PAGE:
Analysis suggests London property market will recover next year

Official data shows price growth in the UK increased slightly in November
January 18, 2019
Wealthy property investors remain active in the capital
January 23, 2019

Analysis suggests London property market will recover next year

London’s house price recovery is set to start in the boroughs of Newham and Hammersmith and Fulham due to booming rental yields in these two locations, according to a new analysis.

Property website Home.co.uk predicts that the slump in the capital’s housing market will come to an end during 2020 due to improving rental yields making property more attractive to investors.

Its research suggests that this turnaround is likely to start in Newham, where in Dec 2018 the average rental yield was 4.9% compared to 3.6% in the same month in 2017. This 1.3% increase is the largest rise in any London borough apart from the City of London, where a 1.5% rise was observed. The average rent in Newham is £1,671, up 7.6% on the previous year.

The next hotspot is set to be Hammersmith and Fulham, where rental yields increased by 1.2% from 3.9% in 2017 to 5.1% last year. This promising increase comes amid a 6.2% rise in rents in this West London borough between 2017 and 2018, the analysis report says.

Other emerging areas for landlords include Hackney and Southwark, where rental yields grew by 0.7% between 2017 and 2018 and outside of the City of London, Southwark recorded the biggest uplift in rents over 2018, by 20.2% with an average rent of £2,532.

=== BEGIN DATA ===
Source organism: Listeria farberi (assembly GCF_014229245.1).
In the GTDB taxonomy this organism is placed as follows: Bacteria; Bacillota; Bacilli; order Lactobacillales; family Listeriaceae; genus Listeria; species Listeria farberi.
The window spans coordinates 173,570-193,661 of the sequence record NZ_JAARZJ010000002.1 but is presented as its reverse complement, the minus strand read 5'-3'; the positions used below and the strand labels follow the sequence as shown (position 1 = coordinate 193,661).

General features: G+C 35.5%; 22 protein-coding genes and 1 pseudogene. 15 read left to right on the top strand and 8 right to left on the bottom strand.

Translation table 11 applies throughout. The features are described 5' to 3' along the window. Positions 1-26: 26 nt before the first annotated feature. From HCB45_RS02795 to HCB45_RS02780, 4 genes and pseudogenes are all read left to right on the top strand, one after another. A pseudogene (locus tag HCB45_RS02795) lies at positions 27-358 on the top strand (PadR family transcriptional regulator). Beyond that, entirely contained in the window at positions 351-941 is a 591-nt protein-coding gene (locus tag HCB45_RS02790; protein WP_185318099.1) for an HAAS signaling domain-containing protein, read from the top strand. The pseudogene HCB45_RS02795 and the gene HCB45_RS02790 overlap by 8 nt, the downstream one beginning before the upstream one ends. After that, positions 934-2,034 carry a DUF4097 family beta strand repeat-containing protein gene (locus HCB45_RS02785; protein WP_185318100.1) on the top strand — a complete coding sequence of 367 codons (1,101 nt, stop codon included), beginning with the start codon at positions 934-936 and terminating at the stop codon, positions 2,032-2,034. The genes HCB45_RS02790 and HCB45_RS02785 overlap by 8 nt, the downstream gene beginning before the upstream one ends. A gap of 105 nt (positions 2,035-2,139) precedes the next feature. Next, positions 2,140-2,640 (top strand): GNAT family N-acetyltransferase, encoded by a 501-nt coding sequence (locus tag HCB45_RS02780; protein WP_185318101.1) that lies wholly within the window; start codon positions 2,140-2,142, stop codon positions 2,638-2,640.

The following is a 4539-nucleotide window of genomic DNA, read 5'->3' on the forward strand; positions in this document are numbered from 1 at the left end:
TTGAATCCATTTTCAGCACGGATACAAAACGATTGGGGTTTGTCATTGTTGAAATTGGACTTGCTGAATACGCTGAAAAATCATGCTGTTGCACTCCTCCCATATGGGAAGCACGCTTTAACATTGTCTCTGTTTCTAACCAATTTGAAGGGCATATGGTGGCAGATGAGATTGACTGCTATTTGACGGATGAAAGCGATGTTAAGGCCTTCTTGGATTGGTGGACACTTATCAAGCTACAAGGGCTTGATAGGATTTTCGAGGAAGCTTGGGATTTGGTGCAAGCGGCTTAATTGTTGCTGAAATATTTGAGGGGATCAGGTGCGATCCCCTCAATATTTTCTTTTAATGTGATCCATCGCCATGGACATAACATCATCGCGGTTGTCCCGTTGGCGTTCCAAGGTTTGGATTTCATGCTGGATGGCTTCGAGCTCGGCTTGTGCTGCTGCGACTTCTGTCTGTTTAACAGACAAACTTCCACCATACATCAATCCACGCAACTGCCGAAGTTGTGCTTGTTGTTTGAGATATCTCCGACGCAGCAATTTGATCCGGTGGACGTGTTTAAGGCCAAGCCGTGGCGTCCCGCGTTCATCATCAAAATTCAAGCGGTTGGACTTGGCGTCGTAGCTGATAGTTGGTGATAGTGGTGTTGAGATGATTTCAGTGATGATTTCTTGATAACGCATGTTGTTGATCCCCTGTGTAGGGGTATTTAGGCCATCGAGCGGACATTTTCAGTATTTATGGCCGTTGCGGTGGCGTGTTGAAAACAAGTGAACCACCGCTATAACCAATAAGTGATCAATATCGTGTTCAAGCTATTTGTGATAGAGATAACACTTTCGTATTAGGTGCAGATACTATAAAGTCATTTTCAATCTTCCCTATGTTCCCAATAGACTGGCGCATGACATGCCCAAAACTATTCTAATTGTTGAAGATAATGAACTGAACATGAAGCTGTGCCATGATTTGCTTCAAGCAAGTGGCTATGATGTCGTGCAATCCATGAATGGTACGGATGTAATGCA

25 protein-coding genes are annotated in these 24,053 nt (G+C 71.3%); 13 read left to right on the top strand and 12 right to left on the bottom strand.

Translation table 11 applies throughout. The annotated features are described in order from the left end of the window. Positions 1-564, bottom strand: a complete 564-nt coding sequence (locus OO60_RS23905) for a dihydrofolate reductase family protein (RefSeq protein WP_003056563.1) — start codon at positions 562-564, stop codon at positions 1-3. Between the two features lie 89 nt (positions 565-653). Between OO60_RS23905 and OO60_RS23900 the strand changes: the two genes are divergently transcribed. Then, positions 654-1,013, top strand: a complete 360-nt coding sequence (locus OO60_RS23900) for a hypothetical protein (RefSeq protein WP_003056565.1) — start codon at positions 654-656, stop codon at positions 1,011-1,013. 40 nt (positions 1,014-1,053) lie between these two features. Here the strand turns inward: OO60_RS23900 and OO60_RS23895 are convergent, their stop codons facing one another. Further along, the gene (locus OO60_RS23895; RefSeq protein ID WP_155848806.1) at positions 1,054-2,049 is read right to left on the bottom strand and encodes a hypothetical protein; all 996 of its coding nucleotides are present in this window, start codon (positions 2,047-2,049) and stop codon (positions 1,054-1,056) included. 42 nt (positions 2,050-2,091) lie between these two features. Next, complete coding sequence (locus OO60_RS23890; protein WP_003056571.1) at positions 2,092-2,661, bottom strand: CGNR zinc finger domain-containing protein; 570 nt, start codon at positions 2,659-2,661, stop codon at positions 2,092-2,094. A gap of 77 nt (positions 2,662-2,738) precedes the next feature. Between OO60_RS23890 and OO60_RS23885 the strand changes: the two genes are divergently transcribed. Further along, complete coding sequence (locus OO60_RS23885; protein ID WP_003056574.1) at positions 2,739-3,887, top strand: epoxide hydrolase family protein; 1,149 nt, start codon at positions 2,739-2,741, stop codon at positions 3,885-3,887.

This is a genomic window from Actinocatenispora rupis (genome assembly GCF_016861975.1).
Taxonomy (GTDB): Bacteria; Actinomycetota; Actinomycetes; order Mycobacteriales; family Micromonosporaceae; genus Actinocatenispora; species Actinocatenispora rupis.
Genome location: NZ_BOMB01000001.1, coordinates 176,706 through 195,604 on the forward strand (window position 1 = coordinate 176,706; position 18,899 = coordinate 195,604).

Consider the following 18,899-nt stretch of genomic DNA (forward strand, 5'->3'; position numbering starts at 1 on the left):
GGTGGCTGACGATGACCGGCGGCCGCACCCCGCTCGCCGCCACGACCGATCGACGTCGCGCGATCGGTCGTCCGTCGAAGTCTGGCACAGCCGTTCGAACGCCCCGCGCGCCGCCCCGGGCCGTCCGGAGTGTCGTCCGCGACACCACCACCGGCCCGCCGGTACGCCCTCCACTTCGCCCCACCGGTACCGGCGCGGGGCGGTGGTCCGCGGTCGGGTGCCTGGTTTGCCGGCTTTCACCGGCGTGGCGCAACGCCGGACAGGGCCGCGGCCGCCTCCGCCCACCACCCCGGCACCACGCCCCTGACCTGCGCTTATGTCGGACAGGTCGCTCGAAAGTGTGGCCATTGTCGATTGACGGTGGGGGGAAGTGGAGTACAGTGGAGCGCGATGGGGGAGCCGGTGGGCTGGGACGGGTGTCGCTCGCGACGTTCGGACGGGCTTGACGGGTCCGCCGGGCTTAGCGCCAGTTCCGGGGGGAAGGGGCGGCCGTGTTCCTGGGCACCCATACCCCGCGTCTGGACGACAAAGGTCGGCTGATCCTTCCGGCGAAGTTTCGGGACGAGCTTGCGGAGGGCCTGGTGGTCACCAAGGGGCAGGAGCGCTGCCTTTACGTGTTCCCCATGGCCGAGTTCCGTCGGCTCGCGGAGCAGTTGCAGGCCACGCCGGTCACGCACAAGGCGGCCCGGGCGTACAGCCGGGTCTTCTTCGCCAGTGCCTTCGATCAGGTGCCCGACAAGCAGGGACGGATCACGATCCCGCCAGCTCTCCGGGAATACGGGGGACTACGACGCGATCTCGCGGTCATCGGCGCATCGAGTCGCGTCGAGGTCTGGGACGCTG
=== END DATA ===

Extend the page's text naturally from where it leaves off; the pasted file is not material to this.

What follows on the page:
There was a 0.6% rise in yields over the same period in the City of Westminster and Tower Hamlets while rents in Westminster rose by 12.1% last year and the average rent stands at £5,505, while rents in Tower Hamlets rose by 10.1% and the current average rent is £2,350.

But the housing recovery is set to take longer in many outer London boroughs, it adds. In Hounslow, Hillingdon, Harrow, Croydon, Waltham Forest, Richmond upon Thames and Barking and Dagenham rental yields stayed the same between 2017 and 2018. Enfield in North London was the only borough to experience a fall in rental yields over the same period, of 0.2%.

‘You just can’t ignore the London property market’s remarkable ability to bounce back. History has shown us time and time again how the UK’s leading property market can burst back into growth after a period of correcting prices. The rate of rental yield rises is surely the best analytical tool to pinpoint where the first green shoots will emerge,’ said director Doug Shephard.

‘Whilst it is encouraging that 32 out of 33 London boroughs are showing increased yield year on year, it is where they are growing most quickly that is of keen interest to investors. When they approach 6% in 16 or more boroughs, demand in the London sales market will reignite,’ he added.

Source: www.propertywire.com